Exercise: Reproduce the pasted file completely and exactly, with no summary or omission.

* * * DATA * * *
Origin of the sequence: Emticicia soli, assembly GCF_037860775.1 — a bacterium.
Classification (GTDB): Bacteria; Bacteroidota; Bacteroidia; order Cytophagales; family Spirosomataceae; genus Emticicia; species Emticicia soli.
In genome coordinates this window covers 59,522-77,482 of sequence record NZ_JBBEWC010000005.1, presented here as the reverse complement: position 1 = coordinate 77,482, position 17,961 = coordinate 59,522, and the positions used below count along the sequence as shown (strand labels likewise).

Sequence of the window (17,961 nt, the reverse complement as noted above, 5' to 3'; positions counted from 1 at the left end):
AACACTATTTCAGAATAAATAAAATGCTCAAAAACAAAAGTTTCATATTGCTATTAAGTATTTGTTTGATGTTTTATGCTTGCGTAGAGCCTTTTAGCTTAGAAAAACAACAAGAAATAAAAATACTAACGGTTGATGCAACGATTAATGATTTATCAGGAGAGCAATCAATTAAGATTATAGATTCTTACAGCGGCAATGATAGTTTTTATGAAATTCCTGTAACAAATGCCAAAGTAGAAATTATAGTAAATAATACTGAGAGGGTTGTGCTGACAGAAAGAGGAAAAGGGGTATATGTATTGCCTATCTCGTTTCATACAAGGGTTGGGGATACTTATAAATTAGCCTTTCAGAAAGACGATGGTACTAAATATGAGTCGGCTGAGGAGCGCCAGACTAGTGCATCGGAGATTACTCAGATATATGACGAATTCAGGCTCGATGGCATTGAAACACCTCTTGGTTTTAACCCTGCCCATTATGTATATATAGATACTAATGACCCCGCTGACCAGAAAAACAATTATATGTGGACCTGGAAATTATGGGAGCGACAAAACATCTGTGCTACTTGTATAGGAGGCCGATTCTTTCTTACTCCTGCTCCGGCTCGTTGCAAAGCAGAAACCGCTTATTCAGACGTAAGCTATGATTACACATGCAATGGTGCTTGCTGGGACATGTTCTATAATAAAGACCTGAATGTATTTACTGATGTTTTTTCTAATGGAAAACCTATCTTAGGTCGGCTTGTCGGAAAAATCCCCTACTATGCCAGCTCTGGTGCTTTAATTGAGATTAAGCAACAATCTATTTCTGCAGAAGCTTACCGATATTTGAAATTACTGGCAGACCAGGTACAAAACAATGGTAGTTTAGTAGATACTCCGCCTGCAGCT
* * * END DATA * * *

Origin of the sequence: Emticicia soli, assembly GCF_037860775.1 — a bacterium.
Classification (GTDB): Bacteria; Bacteroidota; Bacteroidia; order Cytophagales; family Spirosomataceae; genus Emticicia; species Emticicia soli.
In genome coordinates this window covers 59,522-77,482 of sequence record NZ_JBBEWC010000005.1, presented here as the reverse complement: position 1 = coordinate 77,482, position 17,961 = coordinate 59,522, and the positions used below count along the sequence as shown (strand labels likewise).

Sequence of the window (17,961 nt, the reverse complement as noted above, 5' to 3'; positions counted from 1 at the left end):
AACACTATTTCAGAATAAATAAAATGCTCAAAAACAAAAGTTTCATATTGCTATTAAGTATTTGTTTGATGTTTTATGCTTGCGTAGAGCCTTTTAGCTTAGAAAAACAACAAGAAATAAAAATACTAACGGTTGATGCAACGATTAATGATTTATCAGGAGAGCAATCAATTAAGATTATAGATTCTTACAGCGGCAATGATAGTTTTTATGAAATTCCTGTAACAAATGCCAAAGTAGAAATTATAGTAAATAATACTGAGAGGGTTGTGCTGACAGAAAGAGGAAAAGGGGTATATGTATTGCCTATCTCGTTTCATACAAGGGTTGGGGATACTTATAAATTAGCCTTTCAGAAAGACGATGGTACTAAATATGAGTCGGCTGAGGAGCGCCAGACTAGTGCATCGGAGATTACTCAGATATATGACGAATTCAGGCTCGATGGCATTGAAACACCTCTTGGTTTTAACCCTGCCCATTATGTATATATAGATACTAATGACCCCGCTGACCAGAAAAACAATTATATGTGGACCTGGAAATTATGGGAGCGACAAAACATCTGTGCTACTTGTATAGGAGGCCGATTCTTTCTTACTCCTGCTCCGGCTCGTTGCAAAGCAGAAACCGCTTATTCAGACGTAAGCTATGATTACACATGCAATGGTGCTTGCTGGGACATGTTCTATAATAAAGACCTGAATGTATTTACTGATGTTTTTTCTAATGGAAAACCTATCTTAGGTCGGCTTGTCGGAAAAATCCCCTACTATGCCAGCTCTGGTGCTTTAATTGAGATTAAGCAACAATCTATTTCTGCAGAAGCTTACCGATATTTGAAATTACTGGCAGACCAGGTACAAAACAATGGTAGTTTAGTAGATACTCCGCCTGCAGCT